Friday, July 31, 2015
Love and hate are two feelings that seem contradictory to one another, and yet, there’s adage that is often quoted: there’s a fine line between love and hate. In Judaism, that line is just 6 days: from the 9th of Av to the 15th of Av. Within the span of one week, we journeyed from hate to love in the Jewish calendar.
Last Saturday night and Sunday, we gathered together at Shaarei Kodesh in mourning for the loss of our holy Temples, the destruction of Jerusalem, and a number of other tragedies that befell our people throughout history. We observed this holiday with the one of only two 25-hour fasts that occur in Judaism. On Yom Kippur and on Tisha B’av, we abstain from food and drink, sexual relations, anointing ourselves, bathing, and wearing leather soled shoes. Jewish tradition calls Yom Kippur the white fast and Tisha B'Av the black fast. On the white fast when our sins are being forgiven, who needs to eat? On the black fast when we remember the tragedies of our people, who can eat? As I spoke about last Shabbat, Tisha B’av is a time when we allow ourselves to be sad as we remember a destructive past. Our rabbis gave us reasons for the tragedies, and our rabbis said that the second Temple in particular was destroyed because of Sinat Chinam. This term is usually translated as causeless hatred, but I like to translate it as unbridled or free hatred. On Tisha B’Av, our rabbis urged us to reflect upon how we can be better as a nation and how we can banish hatred to prevent future destruction.
Last night, Tu B’Av, the 15th of Av, began. The Mishnah tells us: “There were no better days for the people of Israel than the Fifteenth of Av and Yom Kippur, since on these days the daughters of Jerusalem go out dressed in white and dance in the vineyards. What they were saying: Young man, consider who you choose (to be your wife).” (Taanit 4:8). Tu B'Av is collective day of love, a contrast to the day of sadness, destruction, and the remembrance of hate, of Tisha B’Av. Tu B'Av is a time for us to come together out of love. How are these two seemingly contradictory emotions related to each other? I read an interesting comment by a Rabbi Yochanan Zweig, a Miami based Orthodox rabbi on this dichotomy. He states the following:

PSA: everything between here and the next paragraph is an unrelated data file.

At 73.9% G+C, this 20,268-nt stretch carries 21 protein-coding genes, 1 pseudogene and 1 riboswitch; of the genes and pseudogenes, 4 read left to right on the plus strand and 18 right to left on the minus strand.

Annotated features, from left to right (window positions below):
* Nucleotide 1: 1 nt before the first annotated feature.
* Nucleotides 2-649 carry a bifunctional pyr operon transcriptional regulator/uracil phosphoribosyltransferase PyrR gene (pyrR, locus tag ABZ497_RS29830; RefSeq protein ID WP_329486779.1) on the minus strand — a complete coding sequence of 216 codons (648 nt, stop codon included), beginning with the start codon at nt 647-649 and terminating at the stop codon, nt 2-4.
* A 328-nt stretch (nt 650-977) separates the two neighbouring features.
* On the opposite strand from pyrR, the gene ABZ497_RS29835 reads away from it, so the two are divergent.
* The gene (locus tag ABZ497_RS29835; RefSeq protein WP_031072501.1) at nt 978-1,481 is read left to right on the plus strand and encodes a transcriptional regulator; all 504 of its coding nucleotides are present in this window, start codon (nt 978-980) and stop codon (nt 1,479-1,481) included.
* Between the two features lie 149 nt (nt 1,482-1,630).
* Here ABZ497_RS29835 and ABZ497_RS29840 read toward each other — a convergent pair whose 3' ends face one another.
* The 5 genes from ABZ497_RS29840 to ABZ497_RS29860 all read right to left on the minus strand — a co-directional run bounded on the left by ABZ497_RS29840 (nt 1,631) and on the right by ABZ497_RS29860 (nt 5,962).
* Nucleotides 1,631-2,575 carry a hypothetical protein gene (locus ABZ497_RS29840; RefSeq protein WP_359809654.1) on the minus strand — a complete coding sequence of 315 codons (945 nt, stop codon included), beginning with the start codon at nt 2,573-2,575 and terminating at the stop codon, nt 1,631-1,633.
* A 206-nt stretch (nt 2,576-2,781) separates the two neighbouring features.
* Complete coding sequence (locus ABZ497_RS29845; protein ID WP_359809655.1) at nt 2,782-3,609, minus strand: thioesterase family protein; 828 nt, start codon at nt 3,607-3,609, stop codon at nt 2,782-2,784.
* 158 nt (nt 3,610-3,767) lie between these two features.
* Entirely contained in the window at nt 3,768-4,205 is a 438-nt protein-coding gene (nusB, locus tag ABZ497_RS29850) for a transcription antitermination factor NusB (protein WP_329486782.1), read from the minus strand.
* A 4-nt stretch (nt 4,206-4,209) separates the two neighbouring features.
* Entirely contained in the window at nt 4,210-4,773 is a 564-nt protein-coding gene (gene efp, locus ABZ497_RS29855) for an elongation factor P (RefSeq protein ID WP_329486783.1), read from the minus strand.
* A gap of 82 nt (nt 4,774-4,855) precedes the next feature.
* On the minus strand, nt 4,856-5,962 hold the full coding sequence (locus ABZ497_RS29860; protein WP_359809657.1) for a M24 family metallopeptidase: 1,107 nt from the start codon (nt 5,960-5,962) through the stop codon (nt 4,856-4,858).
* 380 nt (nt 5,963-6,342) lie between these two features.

Loving and hating someone is an expression of the same fundamental type of relationship. Loving someone means a desire to merge (emotionally) into another. Hating someone is a similar desire to merge, while at the same time preserving your identity. An improper hate situation is akin, in the corporate world, to a hostile takeover. With enemies and loved ones, you want the same thing: you want two entities to become one. In a love relationship, you are trying to gain a merged and new identity of yourself and your loved one. In an improper hate relationship, you are trying to take over your enemy. The hate/merger is an attempt to dominate the other, which is, in reality, a way of rejecting the other.
This week, we saw two horrific acts perpetrated by Jews in what they believed were in God’s name. First, an Ultra-Orthodox man stabbed six people in a gay pride parade in Jerusalem, and the murder of a Palestinian baby in an arson attack by Jewish terrorists. In both cases, it seems the perpetrators had a passion that overtook them and a hate that forced them to try and literally conquer their enemy. Fortunately, these two incidences are not indicative of the vast majority of our people. I believe they are outliers, but at the same time, these outliers feed off of our silence and indifference. Thankfully, the government of Israel and Jewish leaders has come out against both of these horrific incidences. We must state proudly that our faith is centered on loving our neighbor as ourselves, not hate and destruction. The struggle against free and unbridled hatred, Sinat Chinam, our people faced 2,000 years ago as the second Temple was destroyed is still with us today. We, the majority of Jews, must stand up against hatred and bigotry. This is something I will discuss this Shabbat morning, and I hope you can join us.
My question: what can I do to combat Sinat Chinam?
On this Shabbat Nachamu, a Shabbat of Consolation, we offer our collective prayers of comfort to all of those who have suffered this week at the hands of unbridled hatred: to the six victims of the stabbing in Jerusalem, and to the Dawabsha family.
Rabbi David Baum